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Background: Osteomas are well known benign bony overgrowths that frequently occur on the skull. The most common patient that presents for osteoma removal is when it occurs on the forehead for the obvious visibility reasons. It is easy to forget that the forehead (frontal bone) is part of the skull which explains their common occurrence there. 

While is not so easily explainable is why forehead osteomas occur. Since trauma is the one reason that is known to be associated with the development of an osteoma it is hypothesized they have a vascular origin. Since the skull bone is replete with perforating vessels from the bone’s surface the purported mechanism is that a blood vessel ruptures which causes a small collection of blood under the periosteum. Since the periosteum is potentially osteogenic the blood serves as a nidus for bone formation. This then turns into a raised mound of slow growing bone that is circular in shape. It presents as a fixed hard mass in which the skin slides easily over it.

Regardless of its origin osteomas are removed by a sharp separation of it from the surface of the bone in which it usually separates uneventfully. The only question, and an aesthetically important one, is incisional access. A direct incision right over to can always be done but this is often unacceptable particularly in women. An endoscopic technique keeps the visible forehead free of any disfiguring scars.

Case Study: This adult male presented with a prominent hard fixed mass several centimeters above the right eyebrow. It was located on the lower third of the forehead.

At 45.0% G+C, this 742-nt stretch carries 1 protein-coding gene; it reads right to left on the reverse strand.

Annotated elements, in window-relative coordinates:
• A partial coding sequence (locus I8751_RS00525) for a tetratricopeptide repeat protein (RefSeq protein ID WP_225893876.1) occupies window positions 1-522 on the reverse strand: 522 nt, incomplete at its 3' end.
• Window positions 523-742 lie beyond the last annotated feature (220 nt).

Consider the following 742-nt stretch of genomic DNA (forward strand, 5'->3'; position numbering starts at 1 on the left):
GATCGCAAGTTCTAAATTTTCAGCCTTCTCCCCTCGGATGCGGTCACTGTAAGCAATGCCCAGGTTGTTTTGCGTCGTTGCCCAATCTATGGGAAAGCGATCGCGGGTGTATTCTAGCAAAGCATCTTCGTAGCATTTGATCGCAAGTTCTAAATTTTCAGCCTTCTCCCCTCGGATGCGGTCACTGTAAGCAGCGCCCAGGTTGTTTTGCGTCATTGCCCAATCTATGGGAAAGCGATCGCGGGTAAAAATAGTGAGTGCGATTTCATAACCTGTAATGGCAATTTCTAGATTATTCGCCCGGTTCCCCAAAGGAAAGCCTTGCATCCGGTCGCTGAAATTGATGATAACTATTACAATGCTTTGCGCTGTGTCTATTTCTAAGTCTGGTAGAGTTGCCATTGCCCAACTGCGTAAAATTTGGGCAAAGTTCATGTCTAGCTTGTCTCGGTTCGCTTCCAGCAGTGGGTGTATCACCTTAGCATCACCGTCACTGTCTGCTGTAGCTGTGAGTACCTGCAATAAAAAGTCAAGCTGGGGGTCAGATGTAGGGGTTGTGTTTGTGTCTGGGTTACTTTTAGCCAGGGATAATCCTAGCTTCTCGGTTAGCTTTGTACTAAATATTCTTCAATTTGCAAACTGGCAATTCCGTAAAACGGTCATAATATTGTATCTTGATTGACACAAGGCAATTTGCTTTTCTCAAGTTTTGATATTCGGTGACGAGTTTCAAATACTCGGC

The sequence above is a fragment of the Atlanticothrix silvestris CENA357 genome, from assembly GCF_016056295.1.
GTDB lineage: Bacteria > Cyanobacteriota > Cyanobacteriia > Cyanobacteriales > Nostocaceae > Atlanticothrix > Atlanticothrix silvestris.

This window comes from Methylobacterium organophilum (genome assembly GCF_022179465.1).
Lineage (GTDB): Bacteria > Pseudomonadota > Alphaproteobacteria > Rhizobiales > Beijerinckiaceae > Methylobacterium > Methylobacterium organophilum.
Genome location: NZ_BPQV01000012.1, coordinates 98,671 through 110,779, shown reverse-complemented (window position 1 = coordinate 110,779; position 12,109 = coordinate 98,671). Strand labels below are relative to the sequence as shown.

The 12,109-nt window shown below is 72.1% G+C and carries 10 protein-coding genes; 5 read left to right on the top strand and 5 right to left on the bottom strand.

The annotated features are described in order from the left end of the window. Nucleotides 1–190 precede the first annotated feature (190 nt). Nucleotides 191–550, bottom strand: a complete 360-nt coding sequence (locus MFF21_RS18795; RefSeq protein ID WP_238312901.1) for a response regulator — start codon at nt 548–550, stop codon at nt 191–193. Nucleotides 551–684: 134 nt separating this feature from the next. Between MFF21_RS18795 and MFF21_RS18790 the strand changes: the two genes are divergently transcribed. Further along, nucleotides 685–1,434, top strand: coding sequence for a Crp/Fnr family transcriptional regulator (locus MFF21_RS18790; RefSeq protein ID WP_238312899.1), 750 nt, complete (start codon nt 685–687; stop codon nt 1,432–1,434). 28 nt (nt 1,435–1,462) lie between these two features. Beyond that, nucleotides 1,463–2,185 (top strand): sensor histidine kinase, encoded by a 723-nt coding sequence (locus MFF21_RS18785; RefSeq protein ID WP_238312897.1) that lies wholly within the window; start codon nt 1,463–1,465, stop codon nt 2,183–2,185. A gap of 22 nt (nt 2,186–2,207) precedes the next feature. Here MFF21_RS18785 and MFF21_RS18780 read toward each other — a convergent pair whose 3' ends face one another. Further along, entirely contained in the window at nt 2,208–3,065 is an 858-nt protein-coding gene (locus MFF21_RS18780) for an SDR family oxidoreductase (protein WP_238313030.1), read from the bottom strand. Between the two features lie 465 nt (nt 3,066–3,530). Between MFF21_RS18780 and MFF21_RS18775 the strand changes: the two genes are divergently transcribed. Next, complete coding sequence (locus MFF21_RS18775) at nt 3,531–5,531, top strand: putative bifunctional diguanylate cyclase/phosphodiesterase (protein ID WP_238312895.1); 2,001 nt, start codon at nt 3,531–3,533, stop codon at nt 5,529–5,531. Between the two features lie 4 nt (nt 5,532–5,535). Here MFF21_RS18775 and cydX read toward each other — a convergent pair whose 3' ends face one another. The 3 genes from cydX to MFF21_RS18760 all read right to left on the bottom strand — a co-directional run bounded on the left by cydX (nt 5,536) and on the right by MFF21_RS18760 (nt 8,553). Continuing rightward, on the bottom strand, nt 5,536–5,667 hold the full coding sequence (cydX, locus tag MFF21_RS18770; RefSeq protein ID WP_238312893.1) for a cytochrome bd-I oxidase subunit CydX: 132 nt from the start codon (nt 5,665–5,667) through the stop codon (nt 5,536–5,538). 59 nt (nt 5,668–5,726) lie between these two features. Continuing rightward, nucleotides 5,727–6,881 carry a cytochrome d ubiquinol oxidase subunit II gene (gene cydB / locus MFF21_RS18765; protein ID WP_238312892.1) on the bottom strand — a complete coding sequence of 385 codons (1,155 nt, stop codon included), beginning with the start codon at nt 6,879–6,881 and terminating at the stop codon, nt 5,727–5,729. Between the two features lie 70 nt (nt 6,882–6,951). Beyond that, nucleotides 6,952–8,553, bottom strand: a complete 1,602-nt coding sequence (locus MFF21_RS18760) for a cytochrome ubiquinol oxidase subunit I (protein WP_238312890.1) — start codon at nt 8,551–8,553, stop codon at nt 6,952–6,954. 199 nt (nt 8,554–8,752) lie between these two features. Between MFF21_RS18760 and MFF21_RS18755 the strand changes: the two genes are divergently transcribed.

Under general anesthesia and using a single port endoscopic technique through a 2.5cm frontal hairline incision, the osteoma was visualized.


It was then removed with an osteotome. It separated cleanly leaving a smooth forehead surface behind.

Forehead osteomas requires an endoscopic technique when they reside in the middle or lower half of the forehead. if they lie above the median horizontal line of the forehead they can be removed with an osteotome using direct visualization. When an endoscopic technique is needed I find that a single port works just fine even though the conventional forehead endoscopic technique uses two ports.

Case Highlights:

1) The most common technique for forehead osteoma removal is an endoscopic assisted method.

2) A single port endoscopic technique with an osteotome will work for most forehead osteomas.

3) Removal of forehead osteomas is not associated with a significant rate of recurrence

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